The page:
A gene is a length of DNA, associated with some function, that may be inherited. In eukaryotes (nucleated cells), a gene usually consists of:
- A transcribed segment, which is translated into RNA for some effect
- The transcribed segment contains introns and exons; exons are expressed whereas introns are in between exons and are incised by splicing mechanics after translation has occured
- Each end of the transcribed segment contains a 5' and 3' untranslated region. This may allow the cell to recognise sequences of genetic code after they have been transcribed into RNA.
- Non-transcribed parts, which include:
- Regulatory segment(s), which are lengths of DNA allowing the cell to control which genes are expressed.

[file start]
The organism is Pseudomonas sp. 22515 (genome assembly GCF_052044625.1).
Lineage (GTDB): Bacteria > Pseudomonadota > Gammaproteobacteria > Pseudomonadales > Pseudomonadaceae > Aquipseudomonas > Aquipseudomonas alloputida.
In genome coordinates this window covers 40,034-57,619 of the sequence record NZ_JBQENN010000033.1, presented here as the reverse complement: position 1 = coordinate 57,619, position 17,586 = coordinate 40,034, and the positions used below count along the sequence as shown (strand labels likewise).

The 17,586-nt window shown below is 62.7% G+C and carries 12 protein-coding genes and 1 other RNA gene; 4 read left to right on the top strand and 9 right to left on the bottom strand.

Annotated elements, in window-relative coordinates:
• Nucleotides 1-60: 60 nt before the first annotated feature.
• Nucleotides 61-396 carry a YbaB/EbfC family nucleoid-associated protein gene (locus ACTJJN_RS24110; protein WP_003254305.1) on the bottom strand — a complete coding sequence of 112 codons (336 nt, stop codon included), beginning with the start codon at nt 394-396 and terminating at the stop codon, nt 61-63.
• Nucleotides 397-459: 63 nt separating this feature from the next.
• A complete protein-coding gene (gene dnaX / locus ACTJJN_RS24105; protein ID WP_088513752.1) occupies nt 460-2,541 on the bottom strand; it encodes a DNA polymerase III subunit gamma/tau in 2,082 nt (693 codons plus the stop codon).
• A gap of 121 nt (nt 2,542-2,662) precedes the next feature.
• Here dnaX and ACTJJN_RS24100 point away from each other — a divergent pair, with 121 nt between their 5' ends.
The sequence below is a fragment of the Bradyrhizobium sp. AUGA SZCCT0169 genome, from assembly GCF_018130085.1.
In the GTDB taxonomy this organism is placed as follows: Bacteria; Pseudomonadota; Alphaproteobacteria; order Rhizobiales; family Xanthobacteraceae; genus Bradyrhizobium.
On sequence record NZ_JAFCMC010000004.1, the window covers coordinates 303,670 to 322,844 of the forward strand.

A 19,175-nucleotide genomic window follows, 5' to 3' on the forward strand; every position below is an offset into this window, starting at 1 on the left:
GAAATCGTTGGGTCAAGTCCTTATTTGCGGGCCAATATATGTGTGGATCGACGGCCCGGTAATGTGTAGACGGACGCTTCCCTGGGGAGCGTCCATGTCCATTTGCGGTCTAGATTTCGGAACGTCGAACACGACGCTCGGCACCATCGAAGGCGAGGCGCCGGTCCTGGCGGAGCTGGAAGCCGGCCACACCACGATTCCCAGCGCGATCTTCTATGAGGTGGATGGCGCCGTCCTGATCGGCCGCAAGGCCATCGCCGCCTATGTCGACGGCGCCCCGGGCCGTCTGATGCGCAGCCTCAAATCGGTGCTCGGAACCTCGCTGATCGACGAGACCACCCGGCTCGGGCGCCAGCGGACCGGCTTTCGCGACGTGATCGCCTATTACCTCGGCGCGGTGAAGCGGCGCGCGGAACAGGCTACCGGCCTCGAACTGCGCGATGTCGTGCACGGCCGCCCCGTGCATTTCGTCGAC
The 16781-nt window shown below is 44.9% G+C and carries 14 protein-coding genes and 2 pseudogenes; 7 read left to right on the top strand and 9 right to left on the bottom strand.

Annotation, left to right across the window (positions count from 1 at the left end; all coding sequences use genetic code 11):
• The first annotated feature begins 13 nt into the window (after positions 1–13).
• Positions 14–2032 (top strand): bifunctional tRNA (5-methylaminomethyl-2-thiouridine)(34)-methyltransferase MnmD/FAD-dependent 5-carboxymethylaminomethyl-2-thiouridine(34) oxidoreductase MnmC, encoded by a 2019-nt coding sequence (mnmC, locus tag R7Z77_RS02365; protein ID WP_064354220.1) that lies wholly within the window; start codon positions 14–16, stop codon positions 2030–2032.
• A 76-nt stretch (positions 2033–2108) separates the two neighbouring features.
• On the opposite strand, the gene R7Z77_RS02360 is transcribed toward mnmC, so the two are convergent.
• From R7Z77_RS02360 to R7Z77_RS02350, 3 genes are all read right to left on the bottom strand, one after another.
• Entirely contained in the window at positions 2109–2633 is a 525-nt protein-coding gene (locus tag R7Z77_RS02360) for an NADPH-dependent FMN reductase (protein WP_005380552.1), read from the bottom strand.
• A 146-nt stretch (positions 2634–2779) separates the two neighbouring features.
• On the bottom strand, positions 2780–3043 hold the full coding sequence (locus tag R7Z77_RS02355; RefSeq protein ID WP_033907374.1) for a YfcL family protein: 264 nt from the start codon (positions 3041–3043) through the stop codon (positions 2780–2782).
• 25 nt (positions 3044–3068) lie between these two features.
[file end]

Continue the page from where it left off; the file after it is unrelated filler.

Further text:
- Start and stop segments which flank the transcribed segment, allowing transcription enzymes to bind
The classical gene codes for a protein; the genetic code is transcribed into a strand of RNA by RNA polymerase. This RNA, known as pre-messenger RNA, undergoes splicing where the introns are removed. Once completed, the messenger RNA is transported to the ribosomes in the cytoplasm for translation into protein.
Other genes code for RNA products that do not require translation into protein. This includes the RNA that forms the ribosome (ribosomal RNA), or micro-RNAs which are important in the post-transcription control of gene expression.
There are about 25,000 genes in the human genome.
Location of regulatory segments
Gene regulatory segments need not be located immediately adjacent to the transcribed segment. Regulatory segments can exert an influence over thousands of base pairs, and different regulatory segments can also interact to enhance (or further suppress) the transcription of a gene.